From: Johnson Space Center
Posted: Thursday, February 26, 2004
The residents of the International Space Station today conducted the first ever two-man spacewalk without a crewmember inside, but the planned five and a half hour-spacewalk to support technology experiments and prepare for a future visit from a cargo vehicle was cut short by a cooling system problem with one of the two crewmembers' Russian Orlan suits.
The spacewalk by Expedition 8 Commander Mike Foale and Flight Engineer Alexander Kaleri was proceeding smoothly and problem-free for almost three hours until Kaleri reported that drops of water were beginning to form inside his helmet visor and that his suit temperature was a little warm. Within minutes, Russian flight controllers reported an apparent failure of the system that provides cooling for Kaleri's suit. Initially, Russian suit specialists surmised that the problem existed with the suit's sublimator device, which provides cooling and dehumidifying capability and directed the crew to end the spacewalk. Despite the problem, Kaleri was never in any danger and suit temperatures never rose to uncomfortable levels.
Back inside the Pirs Docking Compartment from which the spacewalk was staged, Foale removed his suit after Pirs was repressurized so he could conduct an inspection of Kaleri's suit.
Foale quickly detected a kink in one of the tubes in Kaleri's liquid cooling garment that provides the flow of water throughout the suit. The kink was straightened out and water began to flow once again normally in Kaleri's suit.
Earlier today, after configuring systems, closing module hatches and buttoning up the Station in the unlikely event a problem would prevent them from returning inside, Foale and Kaleri depressurized Pirs and opened the hatch to begin their spacewalk at 3:17 p.m. CST (2117 GMT). It was the first time the Station had not been occupied during a so-called "extravehicular activity". U.S. and Russian technical teams had worked for months on procedures to insure the safety of the crew and the complex and reviewed all contingencies to mitigate possible risks with no one inside to respond to potential problems.
All Station systems operated flawlessly in their autonomous configuration during the abbreviated spacewalk.
Once outside the Pirs, Foale and Kaleri quickly set up tools and tethers to guide them during the spacewalk that was focused on the exterior of Zvezda. Their first task was the replacement of a cassette container on the Docking Compartment airlock housing sample materials for the study of the harsh effect of long-duration exposure of those materials to the space environment. Foale replaced one of two similar cassettes housed on the outside of Zvezda as the spacewalk drew to a premature close.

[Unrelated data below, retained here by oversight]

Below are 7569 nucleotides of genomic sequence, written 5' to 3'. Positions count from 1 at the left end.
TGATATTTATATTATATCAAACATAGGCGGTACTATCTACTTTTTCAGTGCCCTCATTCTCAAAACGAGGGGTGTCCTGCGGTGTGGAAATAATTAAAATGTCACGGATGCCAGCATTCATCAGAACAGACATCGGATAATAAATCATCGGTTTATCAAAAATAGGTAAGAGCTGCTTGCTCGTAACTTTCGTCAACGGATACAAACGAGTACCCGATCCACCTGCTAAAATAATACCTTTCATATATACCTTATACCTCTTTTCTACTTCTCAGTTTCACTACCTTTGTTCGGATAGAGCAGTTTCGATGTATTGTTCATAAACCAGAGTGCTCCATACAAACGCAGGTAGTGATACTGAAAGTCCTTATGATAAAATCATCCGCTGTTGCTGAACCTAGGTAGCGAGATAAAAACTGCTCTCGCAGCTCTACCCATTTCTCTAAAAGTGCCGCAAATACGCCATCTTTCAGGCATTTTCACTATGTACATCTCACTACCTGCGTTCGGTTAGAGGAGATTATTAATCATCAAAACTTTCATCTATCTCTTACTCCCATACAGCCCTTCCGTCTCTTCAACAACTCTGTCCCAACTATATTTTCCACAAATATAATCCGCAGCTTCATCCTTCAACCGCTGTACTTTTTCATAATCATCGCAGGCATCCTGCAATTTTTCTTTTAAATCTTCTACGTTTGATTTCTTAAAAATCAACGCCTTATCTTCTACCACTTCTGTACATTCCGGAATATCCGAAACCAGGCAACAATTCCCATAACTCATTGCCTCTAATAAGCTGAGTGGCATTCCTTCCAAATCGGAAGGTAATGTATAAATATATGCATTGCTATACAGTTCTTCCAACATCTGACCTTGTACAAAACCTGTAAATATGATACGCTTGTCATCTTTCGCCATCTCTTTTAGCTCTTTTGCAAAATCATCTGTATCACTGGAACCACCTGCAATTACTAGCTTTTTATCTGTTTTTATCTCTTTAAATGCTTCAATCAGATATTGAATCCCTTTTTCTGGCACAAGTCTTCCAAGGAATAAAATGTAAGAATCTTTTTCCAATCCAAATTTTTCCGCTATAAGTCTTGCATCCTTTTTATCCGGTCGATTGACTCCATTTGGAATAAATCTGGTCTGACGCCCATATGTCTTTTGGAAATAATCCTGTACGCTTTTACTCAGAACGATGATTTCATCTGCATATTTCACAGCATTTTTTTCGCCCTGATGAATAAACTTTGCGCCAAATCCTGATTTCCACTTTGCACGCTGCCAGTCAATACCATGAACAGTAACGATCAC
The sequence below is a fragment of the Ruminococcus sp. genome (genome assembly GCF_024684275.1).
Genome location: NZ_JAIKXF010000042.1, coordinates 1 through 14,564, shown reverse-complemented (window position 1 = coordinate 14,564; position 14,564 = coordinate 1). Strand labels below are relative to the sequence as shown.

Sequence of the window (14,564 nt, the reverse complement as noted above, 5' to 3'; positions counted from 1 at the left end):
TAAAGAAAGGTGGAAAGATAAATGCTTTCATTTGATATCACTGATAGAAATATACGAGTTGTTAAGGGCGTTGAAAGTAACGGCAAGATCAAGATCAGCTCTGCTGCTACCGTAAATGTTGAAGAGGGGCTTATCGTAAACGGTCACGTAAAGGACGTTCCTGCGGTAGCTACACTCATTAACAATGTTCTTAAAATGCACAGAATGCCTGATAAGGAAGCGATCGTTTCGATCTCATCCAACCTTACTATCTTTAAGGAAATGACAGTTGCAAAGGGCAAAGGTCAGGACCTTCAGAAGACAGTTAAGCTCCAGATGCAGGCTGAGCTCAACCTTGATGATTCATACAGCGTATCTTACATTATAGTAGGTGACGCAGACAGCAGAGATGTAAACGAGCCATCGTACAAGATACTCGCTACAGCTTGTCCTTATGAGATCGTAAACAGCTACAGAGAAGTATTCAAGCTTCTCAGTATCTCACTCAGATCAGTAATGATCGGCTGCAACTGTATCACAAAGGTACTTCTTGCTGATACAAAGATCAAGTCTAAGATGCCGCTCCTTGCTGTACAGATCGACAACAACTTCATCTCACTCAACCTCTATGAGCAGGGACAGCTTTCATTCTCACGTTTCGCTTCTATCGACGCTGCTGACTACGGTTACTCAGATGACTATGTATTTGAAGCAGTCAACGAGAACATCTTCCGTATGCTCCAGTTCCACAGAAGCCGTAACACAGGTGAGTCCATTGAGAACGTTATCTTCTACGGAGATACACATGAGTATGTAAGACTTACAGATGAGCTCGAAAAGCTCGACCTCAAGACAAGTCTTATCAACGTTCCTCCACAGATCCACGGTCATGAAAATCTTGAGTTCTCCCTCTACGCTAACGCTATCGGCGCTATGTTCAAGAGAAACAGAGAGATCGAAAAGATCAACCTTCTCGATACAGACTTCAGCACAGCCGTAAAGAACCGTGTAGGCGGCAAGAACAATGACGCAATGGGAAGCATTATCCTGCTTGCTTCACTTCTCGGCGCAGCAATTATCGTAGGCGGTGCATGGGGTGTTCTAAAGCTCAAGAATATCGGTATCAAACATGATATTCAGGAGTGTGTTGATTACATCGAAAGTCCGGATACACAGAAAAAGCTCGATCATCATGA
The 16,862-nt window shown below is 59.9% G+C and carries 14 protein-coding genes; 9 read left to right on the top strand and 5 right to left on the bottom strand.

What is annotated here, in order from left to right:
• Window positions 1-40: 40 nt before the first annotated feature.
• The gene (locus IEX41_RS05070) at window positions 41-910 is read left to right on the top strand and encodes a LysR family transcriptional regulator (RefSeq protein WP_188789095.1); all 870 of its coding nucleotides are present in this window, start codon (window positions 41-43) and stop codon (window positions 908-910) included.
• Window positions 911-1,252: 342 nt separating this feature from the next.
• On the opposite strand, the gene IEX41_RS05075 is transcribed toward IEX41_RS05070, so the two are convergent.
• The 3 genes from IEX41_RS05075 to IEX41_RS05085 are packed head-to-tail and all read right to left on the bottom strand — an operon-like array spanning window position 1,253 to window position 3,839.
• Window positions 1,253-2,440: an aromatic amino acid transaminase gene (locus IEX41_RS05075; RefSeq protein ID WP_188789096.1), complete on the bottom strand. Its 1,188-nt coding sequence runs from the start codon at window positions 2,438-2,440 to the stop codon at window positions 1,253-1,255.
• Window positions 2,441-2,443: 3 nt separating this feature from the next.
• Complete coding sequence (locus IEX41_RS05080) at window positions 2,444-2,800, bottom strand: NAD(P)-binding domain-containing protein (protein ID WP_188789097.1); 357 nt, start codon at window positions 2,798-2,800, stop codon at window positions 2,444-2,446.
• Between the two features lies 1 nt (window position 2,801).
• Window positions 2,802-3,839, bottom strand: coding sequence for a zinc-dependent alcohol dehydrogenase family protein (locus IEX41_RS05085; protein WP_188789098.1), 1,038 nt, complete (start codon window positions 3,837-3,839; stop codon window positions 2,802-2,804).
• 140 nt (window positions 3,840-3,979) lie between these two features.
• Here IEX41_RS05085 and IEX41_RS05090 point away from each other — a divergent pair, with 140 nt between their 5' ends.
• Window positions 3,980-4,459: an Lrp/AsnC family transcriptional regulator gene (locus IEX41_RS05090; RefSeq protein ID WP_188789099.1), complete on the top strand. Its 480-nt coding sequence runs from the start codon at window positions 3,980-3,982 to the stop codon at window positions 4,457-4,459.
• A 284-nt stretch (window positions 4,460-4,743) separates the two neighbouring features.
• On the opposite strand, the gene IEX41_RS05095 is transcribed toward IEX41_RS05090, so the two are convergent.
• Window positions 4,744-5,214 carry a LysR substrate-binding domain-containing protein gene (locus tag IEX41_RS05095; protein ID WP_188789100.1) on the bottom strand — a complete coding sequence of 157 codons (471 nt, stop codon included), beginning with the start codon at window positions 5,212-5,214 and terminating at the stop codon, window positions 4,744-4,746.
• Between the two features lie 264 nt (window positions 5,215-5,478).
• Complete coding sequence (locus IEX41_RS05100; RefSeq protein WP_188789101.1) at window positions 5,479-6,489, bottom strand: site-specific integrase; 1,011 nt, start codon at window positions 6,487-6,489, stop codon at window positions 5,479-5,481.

Foale and Kaleri then removed one of two suitcase-size pallets of Japanese experiments from a bracket on Zvezda and moved a similar experiment package to that bracket. The Micro-Particle Capturer and Space Environment Exposure Devices (MPAC / SEEDS) had been in their current location since October 2001 when they were first installed outside Zvezda to measure micrometeoroid impacts on material specimens.
Moving smartly through their tasks, Foale and Kaleri turned their attention to the installation of a Russian experiment called "Matryoshka" onto handrails outside Zvezda. The "Matryoshka" is a torso-like device housed in a container comprised of material simulating human tissue. It is designed to collect data on the absorption of radiation by crews living aboard the Station for long periods of time.
As Foale and Kaleri completed their work to install the Matryoshka, Kaleri reported his suit problem, at around 6 p.m. CST (0000 GMT).
Foale completed the installation of Russian material science experiment container on the Zvezda Service Module as Kaleri made his way back to Pirs. He and Foale closed the hatch to Pirs at 7:12 p.m. CST (0112 GMT) bringing the spacewalk to a close after 3 hours, 55 minutes.
It was the 52nd spacewalk in support of Station assembly and maintenance, the 27th staged from the Station itself, the fourth for Foale in his career and Kaleri's fifth.
Once they are back inside the Station's living quarters, the crew will reopen all of the hatches and prepare the Station for regular operations. Foale and Kaleri are scheduled for several days of off-duty time through early next week.
Information on the crew's activities aboard the Space Station, future launch dates, as well as Station sighting opportunities from anywhere on the Earth, is available on the Internet at:
Details on Station science operations can be found on an Internet site administered by the Payload Operations Center at NASA's Marshall Space Flight Center in Huntsville, Ala., at:
The next ISS status report will be issued as events warrant.
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